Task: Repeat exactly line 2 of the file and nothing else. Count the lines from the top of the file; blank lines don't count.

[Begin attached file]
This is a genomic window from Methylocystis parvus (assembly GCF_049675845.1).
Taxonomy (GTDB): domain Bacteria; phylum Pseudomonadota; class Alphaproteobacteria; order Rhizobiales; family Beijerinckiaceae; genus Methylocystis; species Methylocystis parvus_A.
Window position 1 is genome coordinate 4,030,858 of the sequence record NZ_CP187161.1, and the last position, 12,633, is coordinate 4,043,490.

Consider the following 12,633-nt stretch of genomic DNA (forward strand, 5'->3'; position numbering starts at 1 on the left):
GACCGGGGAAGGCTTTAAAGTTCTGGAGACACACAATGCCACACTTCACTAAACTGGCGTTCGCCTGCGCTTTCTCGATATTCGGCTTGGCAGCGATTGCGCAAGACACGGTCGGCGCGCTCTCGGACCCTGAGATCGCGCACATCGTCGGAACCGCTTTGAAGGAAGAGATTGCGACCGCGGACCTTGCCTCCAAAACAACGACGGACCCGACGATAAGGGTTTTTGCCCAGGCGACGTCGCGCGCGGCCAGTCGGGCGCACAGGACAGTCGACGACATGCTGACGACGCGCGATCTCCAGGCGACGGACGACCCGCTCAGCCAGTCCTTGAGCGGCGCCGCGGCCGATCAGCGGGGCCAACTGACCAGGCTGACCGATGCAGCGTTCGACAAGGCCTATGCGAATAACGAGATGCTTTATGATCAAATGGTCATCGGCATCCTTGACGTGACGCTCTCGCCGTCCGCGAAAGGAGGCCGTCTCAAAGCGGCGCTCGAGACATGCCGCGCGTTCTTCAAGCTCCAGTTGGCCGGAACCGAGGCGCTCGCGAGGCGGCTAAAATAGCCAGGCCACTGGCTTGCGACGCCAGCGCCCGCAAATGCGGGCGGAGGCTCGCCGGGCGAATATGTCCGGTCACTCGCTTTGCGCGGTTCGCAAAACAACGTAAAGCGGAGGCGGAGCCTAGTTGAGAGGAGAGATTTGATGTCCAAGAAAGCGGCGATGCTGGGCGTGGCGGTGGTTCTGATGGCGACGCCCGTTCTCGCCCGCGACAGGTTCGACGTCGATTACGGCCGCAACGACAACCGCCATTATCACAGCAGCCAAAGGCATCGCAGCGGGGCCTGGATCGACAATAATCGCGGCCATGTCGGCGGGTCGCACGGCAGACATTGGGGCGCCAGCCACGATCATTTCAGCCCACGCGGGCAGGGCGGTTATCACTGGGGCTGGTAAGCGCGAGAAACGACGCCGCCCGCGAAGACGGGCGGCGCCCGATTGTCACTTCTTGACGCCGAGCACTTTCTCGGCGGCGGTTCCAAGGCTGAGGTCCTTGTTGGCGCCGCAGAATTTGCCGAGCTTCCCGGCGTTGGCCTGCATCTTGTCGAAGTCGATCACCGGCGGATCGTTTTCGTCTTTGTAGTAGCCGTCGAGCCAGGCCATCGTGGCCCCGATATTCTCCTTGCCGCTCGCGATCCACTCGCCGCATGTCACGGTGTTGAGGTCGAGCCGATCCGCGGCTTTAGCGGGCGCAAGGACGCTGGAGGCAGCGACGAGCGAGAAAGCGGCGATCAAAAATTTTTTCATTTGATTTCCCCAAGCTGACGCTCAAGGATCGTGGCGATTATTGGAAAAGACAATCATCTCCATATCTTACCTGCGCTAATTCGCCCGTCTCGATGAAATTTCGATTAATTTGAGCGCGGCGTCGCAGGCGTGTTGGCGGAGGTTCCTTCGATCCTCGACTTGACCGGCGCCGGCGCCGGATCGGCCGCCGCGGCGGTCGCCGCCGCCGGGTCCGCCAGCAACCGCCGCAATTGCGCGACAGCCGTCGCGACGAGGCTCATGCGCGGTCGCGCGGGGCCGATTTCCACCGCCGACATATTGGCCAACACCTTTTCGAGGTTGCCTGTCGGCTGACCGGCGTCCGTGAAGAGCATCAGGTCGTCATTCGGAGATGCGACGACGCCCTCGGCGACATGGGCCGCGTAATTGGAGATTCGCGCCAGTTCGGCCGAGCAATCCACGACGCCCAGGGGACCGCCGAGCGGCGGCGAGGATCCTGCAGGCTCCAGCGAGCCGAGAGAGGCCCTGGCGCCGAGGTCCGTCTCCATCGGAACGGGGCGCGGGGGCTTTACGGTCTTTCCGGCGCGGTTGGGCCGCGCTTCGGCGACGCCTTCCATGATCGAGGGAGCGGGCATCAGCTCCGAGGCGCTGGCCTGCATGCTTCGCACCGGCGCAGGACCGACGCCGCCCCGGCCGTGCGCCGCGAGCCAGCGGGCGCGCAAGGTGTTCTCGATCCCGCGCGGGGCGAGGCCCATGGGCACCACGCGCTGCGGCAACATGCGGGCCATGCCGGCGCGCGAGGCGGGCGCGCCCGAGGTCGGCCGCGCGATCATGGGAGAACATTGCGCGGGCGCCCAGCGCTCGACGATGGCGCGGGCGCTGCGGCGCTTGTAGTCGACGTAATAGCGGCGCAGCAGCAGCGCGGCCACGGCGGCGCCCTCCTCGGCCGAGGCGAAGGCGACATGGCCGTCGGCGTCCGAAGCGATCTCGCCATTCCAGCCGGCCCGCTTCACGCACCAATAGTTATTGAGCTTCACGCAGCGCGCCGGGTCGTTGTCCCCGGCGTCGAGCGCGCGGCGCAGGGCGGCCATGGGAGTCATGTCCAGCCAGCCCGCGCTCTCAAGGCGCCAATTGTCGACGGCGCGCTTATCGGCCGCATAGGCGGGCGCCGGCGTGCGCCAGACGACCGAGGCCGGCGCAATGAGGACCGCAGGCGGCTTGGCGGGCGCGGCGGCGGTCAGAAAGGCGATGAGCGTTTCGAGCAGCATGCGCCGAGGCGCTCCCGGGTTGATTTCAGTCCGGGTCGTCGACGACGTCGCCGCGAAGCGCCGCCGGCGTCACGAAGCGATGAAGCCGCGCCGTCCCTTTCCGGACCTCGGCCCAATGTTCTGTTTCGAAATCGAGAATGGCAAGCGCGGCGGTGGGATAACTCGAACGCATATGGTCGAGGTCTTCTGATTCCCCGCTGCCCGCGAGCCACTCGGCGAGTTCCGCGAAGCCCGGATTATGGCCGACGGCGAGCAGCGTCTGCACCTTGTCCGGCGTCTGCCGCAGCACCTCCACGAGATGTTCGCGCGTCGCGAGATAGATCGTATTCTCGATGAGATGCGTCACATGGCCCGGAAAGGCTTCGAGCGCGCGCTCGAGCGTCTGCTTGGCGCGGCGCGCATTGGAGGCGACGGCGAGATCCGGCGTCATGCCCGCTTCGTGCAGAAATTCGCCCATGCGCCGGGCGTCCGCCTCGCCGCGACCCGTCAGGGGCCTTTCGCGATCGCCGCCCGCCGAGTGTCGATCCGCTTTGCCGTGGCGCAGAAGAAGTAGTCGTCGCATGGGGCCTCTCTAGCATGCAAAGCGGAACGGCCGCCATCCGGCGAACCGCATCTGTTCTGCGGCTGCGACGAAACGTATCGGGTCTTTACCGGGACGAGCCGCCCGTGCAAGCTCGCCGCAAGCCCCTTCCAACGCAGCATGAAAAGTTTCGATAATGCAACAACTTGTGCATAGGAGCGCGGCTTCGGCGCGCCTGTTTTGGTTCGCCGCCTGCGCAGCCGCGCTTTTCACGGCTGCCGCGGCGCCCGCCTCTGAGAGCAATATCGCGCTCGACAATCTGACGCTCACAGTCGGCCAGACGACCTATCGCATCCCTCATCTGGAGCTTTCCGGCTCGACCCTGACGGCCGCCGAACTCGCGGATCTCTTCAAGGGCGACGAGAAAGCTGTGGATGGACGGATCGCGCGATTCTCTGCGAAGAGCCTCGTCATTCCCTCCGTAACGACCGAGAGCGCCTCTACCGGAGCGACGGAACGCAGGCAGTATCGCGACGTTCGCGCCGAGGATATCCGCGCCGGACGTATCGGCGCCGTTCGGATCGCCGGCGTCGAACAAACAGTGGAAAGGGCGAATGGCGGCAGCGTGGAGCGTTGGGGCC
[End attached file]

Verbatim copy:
Taxonomy (GTDB): domain Bacteria; phylum Pseudomonadota; class Alphaproteobacteria; order Rhizobiales; family Beijerinckiaceae; genus Methylocystis; species Methylocystis parvus_A.